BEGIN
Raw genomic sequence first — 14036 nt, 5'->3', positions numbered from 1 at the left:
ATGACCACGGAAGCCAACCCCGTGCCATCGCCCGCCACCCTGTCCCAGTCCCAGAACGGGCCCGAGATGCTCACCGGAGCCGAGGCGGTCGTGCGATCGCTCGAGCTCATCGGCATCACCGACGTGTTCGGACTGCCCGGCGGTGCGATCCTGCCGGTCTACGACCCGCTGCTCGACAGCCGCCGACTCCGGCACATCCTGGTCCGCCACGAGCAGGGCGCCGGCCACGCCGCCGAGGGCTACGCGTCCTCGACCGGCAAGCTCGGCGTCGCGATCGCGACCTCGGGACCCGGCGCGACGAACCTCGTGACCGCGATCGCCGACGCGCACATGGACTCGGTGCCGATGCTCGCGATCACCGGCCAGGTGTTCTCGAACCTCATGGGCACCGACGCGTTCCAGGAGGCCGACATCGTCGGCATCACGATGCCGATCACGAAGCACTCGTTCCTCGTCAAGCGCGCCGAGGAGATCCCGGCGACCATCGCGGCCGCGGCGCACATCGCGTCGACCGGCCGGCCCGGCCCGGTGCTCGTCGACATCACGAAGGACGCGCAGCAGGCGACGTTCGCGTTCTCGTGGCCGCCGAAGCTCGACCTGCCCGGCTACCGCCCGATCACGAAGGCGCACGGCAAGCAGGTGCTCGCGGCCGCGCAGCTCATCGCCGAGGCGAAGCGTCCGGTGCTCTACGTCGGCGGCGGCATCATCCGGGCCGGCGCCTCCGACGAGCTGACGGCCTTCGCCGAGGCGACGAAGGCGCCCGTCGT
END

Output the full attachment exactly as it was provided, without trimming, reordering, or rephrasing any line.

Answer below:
Raw genomic sequence first — 14036 nt, 5'->3', positions numbered from 1 at the left:
ATGACCACGGAAGCCAACCCCGTGCCATCGCCCGCCACCCTGTCCCAGTCCCAGAACGGGCCCGAGATGCTCACCGGAGCCGAGGCGGTCGTGCGATCGCTCGAGCTCATCGGCATCACCGACGTGTTCGGACTGCCCGGCGGTGCGATCCTGCCGGTCTACGACCCGCTGCTCGACAGCCGCCGACTCCGGCACATCCTGGTCCGCCACGAGCAGGGCGCCGGCCACGCCGCCGAGGGCTACGCGTCCTCGACCGGCAAGCTCGGCGTCGCGATCGCGACCTCGGGACCCGGCGCGACGAACCTCGTGACCGCGATCGCCGACGCGCACATGGACTCGGTGCCGATGCTCGCGATCACCGGCCAGGTGTTCTCGAACCTCATGGGCACCGACGCGTTCCAGGAGGCCGACATCGTCGGCATCACGATGCCGATCACGAAGCACTCGTTCCTCGTCAAGCGCGCCGAGGAGATCCCGGCGACCATCGCGGCCGCGGCGCACATCGCGTCGACCGGCCGGCCCGGCCCGGTGCTCGTCGACATCACGAAGGACGCGCAGCAGGCGACGTTCGCGTTCTCGTGGCCGCCGAAGCTCGACCTGCCCGGCTACCGCCCGATCACGAAGGCGCACGGCAAGCAGGTGCTCGCGGCCGCGCAGCTCATCGCCGAGGCGAAGCGTCCGGTGCTCTACGTCGGCGGCGGCATCATCCGGGCCGGCGCCTCCGACGAGCTGACGGCCTTCGCCGAGGCGACGAAGGCGCCCGTCGT